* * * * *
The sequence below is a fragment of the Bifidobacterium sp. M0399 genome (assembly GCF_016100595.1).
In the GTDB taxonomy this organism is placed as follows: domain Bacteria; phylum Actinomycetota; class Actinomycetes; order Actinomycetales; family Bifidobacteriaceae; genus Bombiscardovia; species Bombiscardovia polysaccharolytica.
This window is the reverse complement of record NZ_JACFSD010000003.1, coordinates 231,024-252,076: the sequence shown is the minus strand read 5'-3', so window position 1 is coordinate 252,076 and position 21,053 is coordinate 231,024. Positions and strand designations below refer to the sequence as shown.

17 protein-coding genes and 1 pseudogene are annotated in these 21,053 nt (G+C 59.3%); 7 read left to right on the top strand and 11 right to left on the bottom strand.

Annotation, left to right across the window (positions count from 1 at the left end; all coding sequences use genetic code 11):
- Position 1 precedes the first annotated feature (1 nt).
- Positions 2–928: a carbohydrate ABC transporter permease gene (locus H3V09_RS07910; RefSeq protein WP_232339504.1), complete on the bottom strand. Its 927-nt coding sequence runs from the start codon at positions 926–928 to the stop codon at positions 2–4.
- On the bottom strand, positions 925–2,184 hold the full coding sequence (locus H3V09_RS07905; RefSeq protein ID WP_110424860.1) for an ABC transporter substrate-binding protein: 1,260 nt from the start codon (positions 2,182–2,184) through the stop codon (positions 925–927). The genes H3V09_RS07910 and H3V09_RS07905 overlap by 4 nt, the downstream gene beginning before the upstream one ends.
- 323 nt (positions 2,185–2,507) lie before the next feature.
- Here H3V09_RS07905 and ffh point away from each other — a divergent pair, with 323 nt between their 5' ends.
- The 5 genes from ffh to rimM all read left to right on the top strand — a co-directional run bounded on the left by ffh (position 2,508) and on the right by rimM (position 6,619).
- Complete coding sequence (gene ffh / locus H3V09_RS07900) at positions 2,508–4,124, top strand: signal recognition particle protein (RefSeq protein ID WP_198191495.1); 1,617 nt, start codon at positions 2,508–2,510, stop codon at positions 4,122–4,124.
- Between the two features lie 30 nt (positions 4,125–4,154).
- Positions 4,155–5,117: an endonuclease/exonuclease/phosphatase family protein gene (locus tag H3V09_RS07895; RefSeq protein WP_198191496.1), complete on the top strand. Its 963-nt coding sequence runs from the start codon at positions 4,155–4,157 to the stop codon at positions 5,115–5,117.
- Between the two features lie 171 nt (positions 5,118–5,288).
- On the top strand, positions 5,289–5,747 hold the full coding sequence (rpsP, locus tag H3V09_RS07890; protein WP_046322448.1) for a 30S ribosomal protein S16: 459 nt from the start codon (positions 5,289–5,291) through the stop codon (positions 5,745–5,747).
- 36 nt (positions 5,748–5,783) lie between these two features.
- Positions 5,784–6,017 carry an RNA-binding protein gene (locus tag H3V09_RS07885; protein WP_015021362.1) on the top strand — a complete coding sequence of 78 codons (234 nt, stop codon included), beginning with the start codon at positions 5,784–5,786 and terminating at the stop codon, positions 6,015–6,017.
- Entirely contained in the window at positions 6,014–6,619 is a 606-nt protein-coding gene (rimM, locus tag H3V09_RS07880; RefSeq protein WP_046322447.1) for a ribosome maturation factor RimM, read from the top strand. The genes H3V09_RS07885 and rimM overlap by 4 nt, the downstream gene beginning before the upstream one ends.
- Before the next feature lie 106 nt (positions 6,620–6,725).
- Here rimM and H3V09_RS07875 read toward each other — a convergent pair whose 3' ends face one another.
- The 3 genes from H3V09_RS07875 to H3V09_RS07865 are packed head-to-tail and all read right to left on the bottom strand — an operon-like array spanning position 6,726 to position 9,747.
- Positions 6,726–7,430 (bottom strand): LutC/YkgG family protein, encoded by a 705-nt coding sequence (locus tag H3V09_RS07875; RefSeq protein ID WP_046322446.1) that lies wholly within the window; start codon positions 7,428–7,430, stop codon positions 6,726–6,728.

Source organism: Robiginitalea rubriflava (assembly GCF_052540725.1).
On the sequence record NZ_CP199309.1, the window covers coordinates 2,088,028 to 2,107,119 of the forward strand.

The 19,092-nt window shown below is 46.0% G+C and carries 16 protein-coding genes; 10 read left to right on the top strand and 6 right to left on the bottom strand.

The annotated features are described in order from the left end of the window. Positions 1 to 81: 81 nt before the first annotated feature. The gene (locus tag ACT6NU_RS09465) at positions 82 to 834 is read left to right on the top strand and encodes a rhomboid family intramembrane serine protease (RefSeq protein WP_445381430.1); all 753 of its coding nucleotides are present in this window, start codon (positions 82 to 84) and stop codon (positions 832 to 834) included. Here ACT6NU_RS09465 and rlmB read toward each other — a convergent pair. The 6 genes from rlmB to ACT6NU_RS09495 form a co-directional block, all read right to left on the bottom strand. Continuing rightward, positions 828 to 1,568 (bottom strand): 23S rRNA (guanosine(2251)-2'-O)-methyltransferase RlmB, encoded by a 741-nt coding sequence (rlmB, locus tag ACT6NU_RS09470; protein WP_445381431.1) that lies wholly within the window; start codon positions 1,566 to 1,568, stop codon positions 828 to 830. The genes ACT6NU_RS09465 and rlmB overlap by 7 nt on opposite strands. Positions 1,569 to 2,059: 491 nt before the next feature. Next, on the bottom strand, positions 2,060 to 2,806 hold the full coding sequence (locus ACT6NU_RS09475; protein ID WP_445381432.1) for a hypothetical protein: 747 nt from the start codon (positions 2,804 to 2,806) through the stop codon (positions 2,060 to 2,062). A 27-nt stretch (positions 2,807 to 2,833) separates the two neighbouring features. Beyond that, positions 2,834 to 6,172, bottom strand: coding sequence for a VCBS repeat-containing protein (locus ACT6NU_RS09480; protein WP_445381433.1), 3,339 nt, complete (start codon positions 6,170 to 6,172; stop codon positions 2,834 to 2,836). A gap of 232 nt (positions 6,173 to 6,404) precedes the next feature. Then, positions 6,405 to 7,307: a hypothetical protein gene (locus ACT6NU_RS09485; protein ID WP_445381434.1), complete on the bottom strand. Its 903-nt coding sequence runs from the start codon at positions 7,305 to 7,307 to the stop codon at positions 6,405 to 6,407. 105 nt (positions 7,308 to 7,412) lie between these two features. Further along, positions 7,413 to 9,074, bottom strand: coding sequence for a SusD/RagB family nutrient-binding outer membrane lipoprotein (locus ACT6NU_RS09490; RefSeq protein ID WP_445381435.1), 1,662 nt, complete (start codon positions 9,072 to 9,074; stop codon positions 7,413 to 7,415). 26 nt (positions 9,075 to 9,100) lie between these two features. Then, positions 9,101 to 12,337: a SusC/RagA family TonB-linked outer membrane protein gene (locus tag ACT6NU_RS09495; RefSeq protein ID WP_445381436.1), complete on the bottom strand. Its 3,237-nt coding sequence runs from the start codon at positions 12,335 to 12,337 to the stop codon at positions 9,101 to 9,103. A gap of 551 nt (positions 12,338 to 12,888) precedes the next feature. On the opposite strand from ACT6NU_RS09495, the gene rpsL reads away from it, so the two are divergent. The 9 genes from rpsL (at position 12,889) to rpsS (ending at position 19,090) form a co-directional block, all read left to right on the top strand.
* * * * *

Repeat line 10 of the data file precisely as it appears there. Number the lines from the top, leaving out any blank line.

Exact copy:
- Here H3V09_RS07905 and ffh point away from each other — a divergent pair, with 323 nt between their 5' ends.